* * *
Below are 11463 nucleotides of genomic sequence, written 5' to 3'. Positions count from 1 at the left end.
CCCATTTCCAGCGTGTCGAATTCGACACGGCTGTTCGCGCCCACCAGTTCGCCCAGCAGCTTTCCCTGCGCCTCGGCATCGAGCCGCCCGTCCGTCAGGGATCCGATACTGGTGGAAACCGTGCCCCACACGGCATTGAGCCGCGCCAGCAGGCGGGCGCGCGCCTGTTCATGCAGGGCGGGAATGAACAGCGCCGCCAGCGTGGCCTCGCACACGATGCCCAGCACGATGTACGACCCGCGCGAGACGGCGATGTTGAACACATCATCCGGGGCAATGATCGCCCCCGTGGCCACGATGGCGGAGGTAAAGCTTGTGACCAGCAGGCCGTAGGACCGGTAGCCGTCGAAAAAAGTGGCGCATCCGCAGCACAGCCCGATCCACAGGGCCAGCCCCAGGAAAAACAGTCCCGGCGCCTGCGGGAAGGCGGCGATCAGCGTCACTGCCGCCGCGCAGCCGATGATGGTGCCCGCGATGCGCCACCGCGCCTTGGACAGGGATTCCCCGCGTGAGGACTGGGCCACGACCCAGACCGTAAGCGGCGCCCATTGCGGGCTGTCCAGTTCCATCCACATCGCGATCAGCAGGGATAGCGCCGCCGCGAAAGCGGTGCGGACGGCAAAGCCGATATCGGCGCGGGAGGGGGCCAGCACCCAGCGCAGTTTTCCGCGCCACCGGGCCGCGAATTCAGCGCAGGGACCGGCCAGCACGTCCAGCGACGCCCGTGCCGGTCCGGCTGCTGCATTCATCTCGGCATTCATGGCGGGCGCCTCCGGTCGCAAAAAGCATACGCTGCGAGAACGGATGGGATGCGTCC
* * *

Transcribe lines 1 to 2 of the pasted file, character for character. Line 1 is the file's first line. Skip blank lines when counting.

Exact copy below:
Below are 11463 nucleotides of genomic sequence, written 5' to 3'. Positions count from 1 at the left end.
CCCATTTCCAGCGTGTCGAATTCGACACGGCTGTTCGCGCCCACCAGTTCGCCCAGCAGCTTTCCCTGCGCCTCGGCATCGAGCCGCCCGTCCGTCAGGGATCCGATACTGGTGGAAACCGTGCCCCACACGGCATTGAGCCGCGCCAGCAGGCGGGCGCGCGCCTGTTCATGCAGGGCGGGAATGAACAGCGCCGCCAGCGTGGCCTCGCACACGATGCCCAGCACGATGTACGACCCGCGCGAGACGGCGATGTTGAACACATCATCCGGGGCAATGATCGCCCCCGTGGCCACGATGGCGGAGGTAAAGCTTGTGACCAGCAGGCCGTAGGACCGGTAGCCGTCGAAAAAAGTGGCGCATCCGCAGCACAGCCCGATCCACAGGGCCAGCCCCAGGAAAAACAGTCCCGGCGCCTGCGGGAAGGCGGCGATCAGCGTCACTGCCGCCGCGCAGCCGATGATGGTGCCCGCGATGCGCCACCGCGCCTTGGACAGGGATTCCCCGCGTGAGGACTGGGCCACGACCCAGACCGTAAGCGGCGCCCATTGCGGGCTGTCCAGTTCCATCCACATCGCGATCAGCAGGGATAGCGCCGCCGCGAAAGCGGTGCGGACGGCAAAGCCGATATCGGCGCGGGAGGGGGCCAGCACCCAGCGCAGTTTTCCGCGCCACCGGGCCGCGAATTCAGCGCAGGGACCGGCCAGCACGTCCAGCGACGCCCGTGCCGGTCCGGCTGCTGCATTCATCTCGGCATTCATGGCGGGCGCCTCCGGTCGCAAAAAGCATACGCTGCGAGAACGGATGGGATGCGTCC